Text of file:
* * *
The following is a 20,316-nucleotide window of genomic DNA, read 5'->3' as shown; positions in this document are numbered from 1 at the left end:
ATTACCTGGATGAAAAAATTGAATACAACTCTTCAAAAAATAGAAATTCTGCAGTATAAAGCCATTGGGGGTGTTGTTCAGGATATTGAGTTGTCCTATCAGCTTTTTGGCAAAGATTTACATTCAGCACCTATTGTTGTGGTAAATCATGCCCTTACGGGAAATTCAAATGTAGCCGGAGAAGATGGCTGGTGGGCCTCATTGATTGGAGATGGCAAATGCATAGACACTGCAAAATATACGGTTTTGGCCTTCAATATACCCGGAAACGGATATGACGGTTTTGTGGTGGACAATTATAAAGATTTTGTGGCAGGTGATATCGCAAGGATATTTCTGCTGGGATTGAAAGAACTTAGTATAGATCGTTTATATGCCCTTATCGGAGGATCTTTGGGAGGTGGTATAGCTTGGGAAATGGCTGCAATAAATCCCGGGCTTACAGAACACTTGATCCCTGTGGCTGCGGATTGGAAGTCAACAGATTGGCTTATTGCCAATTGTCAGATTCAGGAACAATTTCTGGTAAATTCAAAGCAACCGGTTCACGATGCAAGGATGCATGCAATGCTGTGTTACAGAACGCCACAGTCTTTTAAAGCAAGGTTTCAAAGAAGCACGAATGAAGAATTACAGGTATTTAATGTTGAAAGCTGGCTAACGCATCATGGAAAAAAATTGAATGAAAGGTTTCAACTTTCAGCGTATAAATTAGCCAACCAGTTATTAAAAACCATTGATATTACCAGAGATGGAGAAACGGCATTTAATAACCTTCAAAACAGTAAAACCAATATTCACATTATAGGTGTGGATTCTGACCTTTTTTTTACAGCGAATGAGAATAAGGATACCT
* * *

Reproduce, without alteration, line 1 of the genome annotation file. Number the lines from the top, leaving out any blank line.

The following is a 20,316-nucleotide window of genomic DNA, read 5'->3' as shown; positions in this document are numbered from 1 at the left end: